"Coraline"

Monday, February 16, 2009

My instincts told me that Coraline would be okay for Sam to see, so we went out on a special outing this afternoon, just the two of us, to see it. I made popcorn before we left to save a little money, hiding it in my purse, and we arrived at the theater about 30 minutes early--plenty of time to find a good seat and enjoy the previews (new Disney-Pixar film, Up, which will be out later this year, looks like it will be really good).

So . . . Coraline. This is a hi-def, stop-motion feature animation filmed in stereoscopic 3D, making other computer-generated animations seem sub-par. Alternate reality, fantastical and horrific, a modern, yet macabre setting in an old Victorian house with secrets from the past (traditionally, fairy tales contain castles, and this film manages to make the Victorian look castle-like with its surrounding gardens with terraced rock walls), the imaginative and exploratory nature of a young child, provocatively creepy, a magical and enchanted garden, a night circus, a deep well, all the elements of a fairy tale (a moral ("be careful what you wish for"), magical elements, a villain, a good character, things that happen in 3's (the three ghost children, the three dogs belonging to the two former actresses, three sets of eyes, three apartments, the list goes on . . .), and the mysterious tunnel that is the passageway between her two realities with little kangaroo mice that lure her, beckoning her to another world. This film was amazing, and I've just put the book by Neil Gaiman, which has the same title, on my Bookmooh wishlist. I've always been fascinated by books and/or films that have an alternative reality with a secret passageway (e.g. Alice and Wonderland, The Chronicles of Narnia: The Lion, the Witch, and the Wardrobe, and Being John Malkovich). Coraline was no exception.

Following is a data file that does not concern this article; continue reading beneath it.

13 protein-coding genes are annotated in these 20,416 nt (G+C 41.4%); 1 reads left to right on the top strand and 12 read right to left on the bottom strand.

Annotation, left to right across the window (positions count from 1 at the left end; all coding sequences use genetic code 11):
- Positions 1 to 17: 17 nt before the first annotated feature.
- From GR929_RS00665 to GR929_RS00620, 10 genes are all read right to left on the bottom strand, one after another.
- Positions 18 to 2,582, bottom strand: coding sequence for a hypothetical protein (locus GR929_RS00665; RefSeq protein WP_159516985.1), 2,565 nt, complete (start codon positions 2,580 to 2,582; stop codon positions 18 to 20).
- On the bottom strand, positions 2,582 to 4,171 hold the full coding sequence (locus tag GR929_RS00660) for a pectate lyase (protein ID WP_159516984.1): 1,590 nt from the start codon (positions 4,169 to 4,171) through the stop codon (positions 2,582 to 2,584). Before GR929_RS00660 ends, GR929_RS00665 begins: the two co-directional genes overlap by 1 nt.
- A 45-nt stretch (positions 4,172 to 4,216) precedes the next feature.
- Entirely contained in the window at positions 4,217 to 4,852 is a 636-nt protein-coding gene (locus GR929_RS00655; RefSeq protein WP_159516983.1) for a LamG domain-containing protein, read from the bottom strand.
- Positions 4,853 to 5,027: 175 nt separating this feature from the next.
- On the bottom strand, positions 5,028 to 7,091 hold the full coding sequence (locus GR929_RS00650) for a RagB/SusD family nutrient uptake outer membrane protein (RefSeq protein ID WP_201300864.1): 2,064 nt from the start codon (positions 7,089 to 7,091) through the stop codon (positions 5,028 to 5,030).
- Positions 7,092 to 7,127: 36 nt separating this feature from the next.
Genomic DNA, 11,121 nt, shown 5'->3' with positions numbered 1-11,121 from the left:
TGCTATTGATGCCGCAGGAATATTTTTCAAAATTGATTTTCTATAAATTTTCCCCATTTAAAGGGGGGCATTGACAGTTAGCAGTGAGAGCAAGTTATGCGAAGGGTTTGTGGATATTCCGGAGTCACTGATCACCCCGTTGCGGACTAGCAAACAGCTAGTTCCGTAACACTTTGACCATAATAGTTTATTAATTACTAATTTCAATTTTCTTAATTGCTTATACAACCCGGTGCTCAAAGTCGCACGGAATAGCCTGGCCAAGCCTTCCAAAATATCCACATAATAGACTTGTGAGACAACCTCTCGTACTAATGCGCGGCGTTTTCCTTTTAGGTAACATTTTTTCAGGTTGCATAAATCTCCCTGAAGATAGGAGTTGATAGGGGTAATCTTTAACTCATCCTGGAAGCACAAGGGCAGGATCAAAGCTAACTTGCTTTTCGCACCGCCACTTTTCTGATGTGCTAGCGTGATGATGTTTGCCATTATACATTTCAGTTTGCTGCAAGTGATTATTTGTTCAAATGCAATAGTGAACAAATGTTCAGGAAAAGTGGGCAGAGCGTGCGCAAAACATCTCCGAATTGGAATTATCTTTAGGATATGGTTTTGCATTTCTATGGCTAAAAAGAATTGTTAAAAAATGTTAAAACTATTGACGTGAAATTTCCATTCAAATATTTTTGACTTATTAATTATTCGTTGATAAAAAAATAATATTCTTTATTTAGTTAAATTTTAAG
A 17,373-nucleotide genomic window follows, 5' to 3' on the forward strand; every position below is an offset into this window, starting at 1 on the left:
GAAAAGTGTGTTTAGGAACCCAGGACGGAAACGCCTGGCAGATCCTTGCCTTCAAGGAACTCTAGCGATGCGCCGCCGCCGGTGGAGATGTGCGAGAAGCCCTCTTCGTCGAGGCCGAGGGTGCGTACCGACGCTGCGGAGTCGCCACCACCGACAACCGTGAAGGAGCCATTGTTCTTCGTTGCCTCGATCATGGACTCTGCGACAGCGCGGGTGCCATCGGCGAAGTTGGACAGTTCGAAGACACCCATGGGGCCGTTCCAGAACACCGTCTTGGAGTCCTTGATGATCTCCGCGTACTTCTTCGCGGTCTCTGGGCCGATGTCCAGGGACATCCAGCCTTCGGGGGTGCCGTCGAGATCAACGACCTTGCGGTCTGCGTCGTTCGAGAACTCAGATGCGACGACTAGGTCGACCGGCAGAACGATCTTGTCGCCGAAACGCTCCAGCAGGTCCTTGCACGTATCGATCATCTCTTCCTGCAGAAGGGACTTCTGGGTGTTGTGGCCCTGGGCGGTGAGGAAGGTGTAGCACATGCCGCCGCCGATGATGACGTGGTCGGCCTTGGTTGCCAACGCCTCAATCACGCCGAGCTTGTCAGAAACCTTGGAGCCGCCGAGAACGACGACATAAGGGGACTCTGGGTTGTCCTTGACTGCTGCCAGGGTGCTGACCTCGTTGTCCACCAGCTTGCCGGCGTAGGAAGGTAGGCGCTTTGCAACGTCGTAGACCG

Although I was unsure at first, Coraline wasn't too scary for Sam--in fact, he really liked it, and came away with several questions. I agree with director Henry Selick that society is too over-protective of children in general. I remember being a child and becoming engrossed in books that were taken away from me because of a villainous character that was deemed too evil or being disallowed from seeing movies for the same reason (no offense, Mom!). I know this is a controversial topic, but I tend to expose Sam to a variety of things (to an extent) if he expresses interest, rather than shielding him from anything that might provoke fear or anxiety. This doesn't mean I'm going to let him watch Friday the 13th, but an animated film like Coraline, which is scary in only a few places, and which was a film he expressed interest in seeing, is not something from which I'm going to restrict him. I do believe kids need guidance and boundaries, but I don't necessarily think they should be restricted from feeling scared. Selick believes kids can handle a lot more in film and reading material than we give them credit for. This isn't the first time I've heard this. I remember my favorite English professor in college, Ursula Irwin, once passed around an article written on this very topic. I wish I could locate the article as it made a good argument and was quite convincing. I'll have to e-mail her and locate it. For now, read Selick's comments about children and film in this article, Frightful delights: Coraline director defends children's right to be scared. And do go and see Coraline--it's really good!

2 comments:

Aviva said...

I'm glad Sam was able to enjoy Coraline. But from what I'm hearing from other parents who have taken their kids to see it, it really depends on the kid whether it's going to be too much.

Here's what one friend wrote on FB:
"My kids are 5, 7, 12, 13. We were with another family of kids 4, 6, 11. Only the 6 year old enjoyed the movie. The 4 year old cried, the 5 year old begged to leave...as did my husband. The 7 year old says, "Don't go. It's too scary and creepy." I actually took a nap somewhere between the delivery of the stinky cheese and the fat lady in the sequin thong and tassles. Note: my kids are not sheltered...even the little ones have seen RENT, Avenue Q, etc... But this movie is DARK and creepy. I think the clincher that got to the kids was when the "other mother" who has been the perfect mother all along suddenly turns into a mad, evil murderer made of sewing needles who is trying to kill Coraline."

Her mini review was more detailed than most of my friends have shared (and, fwiw, her kids are all boys), but it seems to be a pretty common theme.

I think it's great to let the individual kid decide what's too much, unless you have clear experience that, for example, scary movies ALWAYS give your child nightmares. I too read far beyond age-level as a child, but I was lucky that I could read any book I wanted that was in the library, whether it was from the children's section or the adult section. (I was obsessed with H.P. Lovecraft during my tween years, so you know I like creepy. :)

I won't be taking Ellie to Coraline because she has such a short attention span for movies. But I'm looking forward to seeing it myself.

Karli said...

I agree, it depends on your kid.

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